Credit register comes into force at the end of September

Lenders will have to obtain credit report for person applying for loan of €2,000 or more

Since June 2017 lenders have been submitting information to the Central Bank of Ireland on credit cards, mortgage overdrafts and personal loans. Photograph: Alan Betson/The Irish Times

Since June 2017 lenders have been submitting information to the Central Bank of Ireland on credit cards, mortgage overdrafts and personal loans. Photograph: Alan Betson/The Irish Times

 

Banks and other lending institutions will have to seek a credit report for a person applying for a loan of €2,000 or more from the end of this month.

Since June 2017 lenders have been submitting information to the Central Bank of Ireland on credit cards, mortgage overdrafts and personal loans to its central credit register.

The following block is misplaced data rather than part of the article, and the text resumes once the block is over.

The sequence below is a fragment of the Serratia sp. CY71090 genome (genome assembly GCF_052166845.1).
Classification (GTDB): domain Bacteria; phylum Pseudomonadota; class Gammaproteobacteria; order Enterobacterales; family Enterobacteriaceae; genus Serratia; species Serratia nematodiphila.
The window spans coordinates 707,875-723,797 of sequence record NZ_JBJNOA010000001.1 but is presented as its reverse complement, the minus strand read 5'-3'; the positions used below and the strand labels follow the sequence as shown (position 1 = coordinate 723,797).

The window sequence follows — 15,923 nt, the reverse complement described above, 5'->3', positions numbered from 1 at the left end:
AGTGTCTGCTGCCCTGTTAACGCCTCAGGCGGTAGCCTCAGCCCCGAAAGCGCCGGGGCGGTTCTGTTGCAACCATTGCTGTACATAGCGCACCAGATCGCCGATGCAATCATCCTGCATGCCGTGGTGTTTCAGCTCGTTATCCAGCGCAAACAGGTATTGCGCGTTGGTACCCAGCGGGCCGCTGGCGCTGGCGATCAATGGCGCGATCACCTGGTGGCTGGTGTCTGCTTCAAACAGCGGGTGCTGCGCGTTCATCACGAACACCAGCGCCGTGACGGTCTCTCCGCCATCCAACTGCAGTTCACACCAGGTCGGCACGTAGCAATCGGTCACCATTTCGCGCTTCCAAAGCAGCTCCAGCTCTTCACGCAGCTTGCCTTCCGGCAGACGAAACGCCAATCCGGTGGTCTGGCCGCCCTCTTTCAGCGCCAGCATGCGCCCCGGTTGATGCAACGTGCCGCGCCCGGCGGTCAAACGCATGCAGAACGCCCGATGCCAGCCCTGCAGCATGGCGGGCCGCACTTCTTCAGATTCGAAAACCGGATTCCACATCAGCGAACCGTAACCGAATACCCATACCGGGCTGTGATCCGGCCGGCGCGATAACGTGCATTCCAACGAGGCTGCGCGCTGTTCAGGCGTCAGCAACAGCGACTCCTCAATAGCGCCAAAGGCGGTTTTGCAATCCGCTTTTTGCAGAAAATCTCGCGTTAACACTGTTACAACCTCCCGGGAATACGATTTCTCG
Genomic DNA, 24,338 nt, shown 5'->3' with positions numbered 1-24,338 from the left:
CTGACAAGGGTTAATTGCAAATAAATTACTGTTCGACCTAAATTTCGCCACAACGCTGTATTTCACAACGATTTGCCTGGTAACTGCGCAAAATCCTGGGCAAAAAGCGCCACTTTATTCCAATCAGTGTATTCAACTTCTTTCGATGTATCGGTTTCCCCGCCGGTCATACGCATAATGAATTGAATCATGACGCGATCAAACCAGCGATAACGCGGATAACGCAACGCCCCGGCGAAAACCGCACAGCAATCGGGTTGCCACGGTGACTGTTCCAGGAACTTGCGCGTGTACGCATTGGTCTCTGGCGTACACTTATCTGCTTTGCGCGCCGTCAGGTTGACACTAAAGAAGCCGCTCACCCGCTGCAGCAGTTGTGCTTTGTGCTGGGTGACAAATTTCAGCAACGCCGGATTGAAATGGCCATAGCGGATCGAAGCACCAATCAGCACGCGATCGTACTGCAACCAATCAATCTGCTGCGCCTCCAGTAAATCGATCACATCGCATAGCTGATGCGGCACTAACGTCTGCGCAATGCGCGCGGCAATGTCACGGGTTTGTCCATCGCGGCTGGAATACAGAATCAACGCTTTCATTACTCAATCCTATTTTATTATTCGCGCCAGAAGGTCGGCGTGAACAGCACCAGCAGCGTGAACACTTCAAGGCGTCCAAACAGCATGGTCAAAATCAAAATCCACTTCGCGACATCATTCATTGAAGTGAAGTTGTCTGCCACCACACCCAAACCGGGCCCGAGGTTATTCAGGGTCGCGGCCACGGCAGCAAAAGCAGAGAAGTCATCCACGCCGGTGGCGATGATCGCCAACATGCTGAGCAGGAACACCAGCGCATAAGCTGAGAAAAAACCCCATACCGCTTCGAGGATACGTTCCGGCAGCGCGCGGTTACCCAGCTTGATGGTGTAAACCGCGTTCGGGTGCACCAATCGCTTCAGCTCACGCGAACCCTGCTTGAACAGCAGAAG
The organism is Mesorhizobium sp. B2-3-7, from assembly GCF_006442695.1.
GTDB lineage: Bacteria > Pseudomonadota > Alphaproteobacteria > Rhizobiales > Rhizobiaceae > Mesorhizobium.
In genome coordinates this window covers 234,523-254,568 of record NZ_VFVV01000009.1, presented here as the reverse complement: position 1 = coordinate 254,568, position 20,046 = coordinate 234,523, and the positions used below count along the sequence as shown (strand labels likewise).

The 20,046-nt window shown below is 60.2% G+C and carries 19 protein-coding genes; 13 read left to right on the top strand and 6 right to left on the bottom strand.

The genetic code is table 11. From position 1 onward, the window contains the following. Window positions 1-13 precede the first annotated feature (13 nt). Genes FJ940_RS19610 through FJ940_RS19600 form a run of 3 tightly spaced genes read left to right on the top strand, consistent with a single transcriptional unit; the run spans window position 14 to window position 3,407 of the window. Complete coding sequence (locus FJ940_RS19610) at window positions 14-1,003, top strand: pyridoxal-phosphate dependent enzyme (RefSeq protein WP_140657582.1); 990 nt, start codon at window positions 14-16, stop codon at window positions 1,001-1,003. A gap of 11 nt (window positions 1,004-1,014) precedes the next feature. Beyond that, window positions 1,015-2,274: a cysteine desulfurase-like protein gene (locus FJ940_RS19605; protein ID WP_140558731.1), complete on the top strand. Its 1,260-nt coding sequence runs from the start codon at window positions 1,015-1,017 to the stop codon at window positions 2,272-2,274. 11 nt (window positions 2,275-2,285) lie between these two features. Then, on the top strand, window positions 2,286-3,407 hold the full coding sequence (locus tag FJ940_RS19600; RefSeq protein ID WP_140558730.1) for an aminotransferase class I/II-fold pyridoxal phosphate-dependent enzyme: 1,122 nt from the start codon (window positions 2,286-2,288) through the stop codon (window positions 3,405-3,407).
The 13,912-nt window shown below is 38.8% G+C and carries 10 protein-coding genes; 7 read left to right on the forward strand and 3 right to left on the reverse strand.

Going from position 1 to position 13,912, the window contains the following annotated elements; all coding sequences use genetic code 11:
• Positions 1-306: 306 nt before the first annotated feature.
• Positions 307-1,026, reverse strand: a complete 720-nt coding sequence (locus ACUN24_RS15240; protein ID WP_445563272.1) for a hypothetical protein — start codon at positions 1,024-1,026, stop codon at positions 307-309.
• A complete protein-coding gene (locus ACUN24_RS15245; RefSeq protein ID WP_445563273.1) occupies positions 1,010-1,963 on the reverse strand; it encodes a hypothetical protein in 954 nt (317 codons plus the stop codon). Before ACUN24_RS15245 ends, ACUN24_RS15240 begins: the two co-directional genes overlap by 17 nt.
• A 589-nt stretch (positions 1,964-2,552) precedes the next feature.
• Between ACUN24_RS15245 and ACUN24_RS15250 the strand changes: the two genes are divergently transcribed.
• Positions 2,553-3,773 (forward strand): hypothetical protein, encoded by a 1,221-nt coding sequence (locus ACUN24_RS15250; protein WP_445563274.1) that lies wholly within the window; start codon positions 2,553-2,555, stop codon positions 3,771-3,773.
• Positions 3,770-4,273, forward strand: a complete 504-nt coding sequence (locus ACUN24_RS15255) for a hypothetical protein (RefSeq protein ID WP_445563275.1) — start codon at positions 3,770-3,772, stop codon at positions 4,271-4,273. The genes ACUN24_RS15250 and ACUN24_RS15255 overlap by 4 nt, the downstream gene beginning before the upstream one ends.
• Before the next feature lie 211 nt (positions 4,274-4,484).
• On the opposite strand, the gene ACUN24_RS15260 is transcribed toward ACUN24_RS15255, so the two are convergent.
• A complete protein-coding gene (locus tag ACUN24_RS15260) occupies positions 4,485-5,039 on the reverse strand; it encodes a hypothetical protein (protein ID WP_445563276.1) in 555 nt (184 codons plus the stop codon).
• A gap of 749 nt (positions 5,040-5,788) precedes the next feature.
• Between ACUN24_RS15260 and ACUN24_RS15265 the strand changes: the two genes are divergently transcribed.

The register was established under the Credit Reporting Act, 2013, to allow for better insights into the patterns of lending in the economy.

When it comes into affect at the end of this month, lenders will be obliged to consult the register if it’s considering loan applications of €2,000 or more.

But the new register will not collect any information on car loans or hire purchase agreements, a fact first reported in The Irish Times in June 2017. On Tuesday, the Central Bank said that information “will be included once legislation has been amended”.

Business loans

Similarly, business loans have yet to be included on credit reports as information on that type of lending has only been submitted since March 30th, 2018. The bank said business loans will be included “once data quality can be assured”.

“The Central Bank is committed to serving the public interest by safeguarding monetary and financial stability and working to ensure that the financial system serves the needs of the economy and its customers over the long term,” the bank said.

In addition to financial institutions being able to access the register, consumers can continue to access their own credit reports free of charge, subject to fair usage.